Fair Labor Association Releases Public Reports on Rights Conditions in Overseas Factories
View the FLA Tracking Charts
On June 4, 2003, the Fair Labor Association (FLA) took a significant step forward in protecting workers’ rights and improving the conditions in factories around the world where clothing and shoes are manufactured.
The step is a public one: the FLA released, on the internet, the results of independent and systematic audits of some 50 factories – factories that produce goods made for adidas, Nike, Reebok, Liz Claiborne, Eddie Bauer and other major brands. The FLA also released its first public annual report, which summarizes efforts to ensure the protection of workers’ rights.
The audits – which are reported in the form of “tracking charts” – provide a detailed account of workers’ rights conditions in these factories – and a narrative about what companies are doing to remedy the violations. This type of thorough and systematic disclosure is unusual in the field of workers’ rights. It is an important first step in improving the ability of workers, advocates and the public to hold global corporations to their legal and moral obligation to protect the rights of workers.
The Fair Labor Association is a three-year-old organizations made up of apparel and athletic footwear companies; human rights, labor rights and consumer organizations; and university representatives. The FLA evolved out of the Apparel Industry Partnership which was initiated by President Clinton in 1996; its mission is to address workers’ rights issues in the U.S. and abroad.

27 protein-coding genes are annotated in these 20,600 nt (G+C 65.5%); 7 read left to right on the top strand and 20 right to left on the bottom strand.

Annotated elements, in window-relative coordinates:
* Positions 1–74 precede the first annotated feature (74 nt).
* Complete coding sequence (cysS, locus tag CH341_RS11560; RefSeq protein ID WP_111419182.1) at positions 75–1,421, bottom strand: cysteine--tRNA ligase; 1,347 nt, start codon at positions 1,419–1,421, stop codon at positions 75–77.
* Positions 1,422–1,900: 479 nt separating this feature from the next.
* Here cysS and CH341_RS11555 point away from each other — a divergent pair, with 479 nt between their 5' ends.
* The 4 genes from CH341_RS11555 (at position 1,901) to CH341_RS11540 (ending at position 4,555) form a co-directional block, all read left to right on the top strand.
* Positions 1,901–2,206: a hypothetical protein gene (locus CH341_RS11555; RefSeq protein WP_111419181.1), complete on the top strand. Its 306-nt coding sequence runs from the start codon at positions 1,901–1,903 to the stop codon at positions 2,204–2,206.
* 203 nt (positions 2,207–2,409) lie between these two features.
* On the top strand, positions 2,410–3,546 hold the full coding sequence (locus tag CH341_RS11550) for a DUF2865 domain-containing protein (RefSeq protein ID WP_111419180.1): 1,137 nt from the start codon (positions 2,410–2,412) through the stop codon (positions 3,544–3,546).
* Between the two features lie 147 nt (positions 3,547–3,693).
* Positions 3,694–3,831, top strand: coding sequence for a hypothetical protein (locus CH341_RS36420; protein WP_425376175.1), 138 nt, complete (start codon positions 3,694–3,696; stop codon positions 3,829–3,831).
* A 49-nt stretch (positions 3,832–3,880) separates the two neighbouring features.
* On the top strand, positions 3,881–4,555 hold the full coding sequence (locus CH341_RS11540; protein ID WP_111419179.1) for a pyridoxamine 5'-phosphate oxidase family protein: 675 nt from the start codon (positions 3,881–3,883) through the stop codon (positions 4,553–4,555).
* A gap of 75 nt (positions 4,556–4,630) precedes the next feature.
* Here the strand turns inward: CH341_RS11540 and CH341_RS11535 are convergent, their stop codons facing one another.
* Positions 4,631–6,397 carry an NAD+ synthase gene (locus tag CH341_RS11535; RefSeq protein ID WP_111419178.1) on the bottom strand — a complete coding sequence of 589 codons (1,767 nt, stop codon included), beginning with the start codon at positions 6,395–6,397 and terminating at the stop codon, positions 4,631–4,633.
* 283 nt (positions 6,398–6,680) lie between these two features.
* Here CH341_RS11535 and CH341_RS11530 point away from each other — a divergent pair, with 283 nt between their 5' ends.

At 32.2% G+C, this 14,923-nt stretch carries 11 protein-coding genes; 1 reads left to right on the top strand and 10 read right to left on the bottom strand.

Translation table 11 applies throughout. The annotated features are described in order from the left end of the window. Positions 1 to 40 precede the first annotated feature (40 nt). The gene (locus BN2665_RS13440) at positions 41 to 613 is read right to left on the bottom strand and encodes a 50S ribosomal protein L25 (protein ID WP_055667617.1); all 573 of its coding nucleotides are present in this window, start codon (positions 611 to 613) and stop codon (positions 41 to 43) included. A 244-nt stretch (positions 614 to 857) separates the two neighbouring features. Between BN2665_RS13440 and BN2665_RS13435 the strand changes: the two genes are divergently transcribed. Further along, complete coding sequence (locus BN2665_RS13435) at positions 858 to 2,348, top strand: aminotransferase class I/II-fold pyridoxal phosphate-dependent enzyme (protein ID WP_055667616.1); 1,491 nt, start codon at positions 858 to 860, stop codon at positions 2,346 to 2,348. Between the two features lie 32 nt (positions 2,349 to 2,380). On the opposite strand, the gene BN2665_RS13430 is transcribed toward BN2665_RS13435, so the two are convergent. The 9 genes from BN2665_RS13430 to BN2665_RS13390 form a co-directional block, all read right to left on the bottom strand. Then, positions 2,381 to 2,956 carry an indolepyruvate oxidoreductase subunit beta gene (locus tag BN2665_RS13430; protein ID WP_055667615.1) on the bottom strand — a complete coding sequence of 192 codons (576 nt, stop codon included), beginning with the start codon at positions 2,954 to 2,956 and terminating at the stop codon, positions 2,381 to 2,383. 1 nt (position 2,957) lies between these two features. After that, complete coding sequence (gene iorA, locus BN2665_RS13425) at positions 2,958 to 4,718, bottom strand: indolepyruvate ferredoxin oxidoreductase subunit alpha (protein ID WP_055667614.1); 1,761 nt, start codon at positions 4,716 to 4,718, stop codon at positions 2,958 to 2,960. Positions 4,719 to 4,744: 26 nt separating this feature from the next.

Companies that participate in the FLA have agreed to:
- Adopt and adhere to an industry-wide code of conduct.
- Undertake an extensive program of internal monitoring of all factories in their global supply chain and
- Allow independent external monitoring of a representative sample of those factories by monitors who have been selected by and work for the FLA.
- Undertake remedial actions when violations of the code of conduct are found.
Last year, as a member of the FLA’s Board of Directors, Human Rights First led an effort for greater public disclosure of the results of FLA monitoring. The release today of the factory tracking charts and the first annual public report is the first phase of the FLA’s commitment to ongoing public disclosure.
Human Rights First is guided in its work with the FLA by our overall goal: to see substantive and systematic improvements for worker rights protection. We have been a leader in helping the FLA get to this point.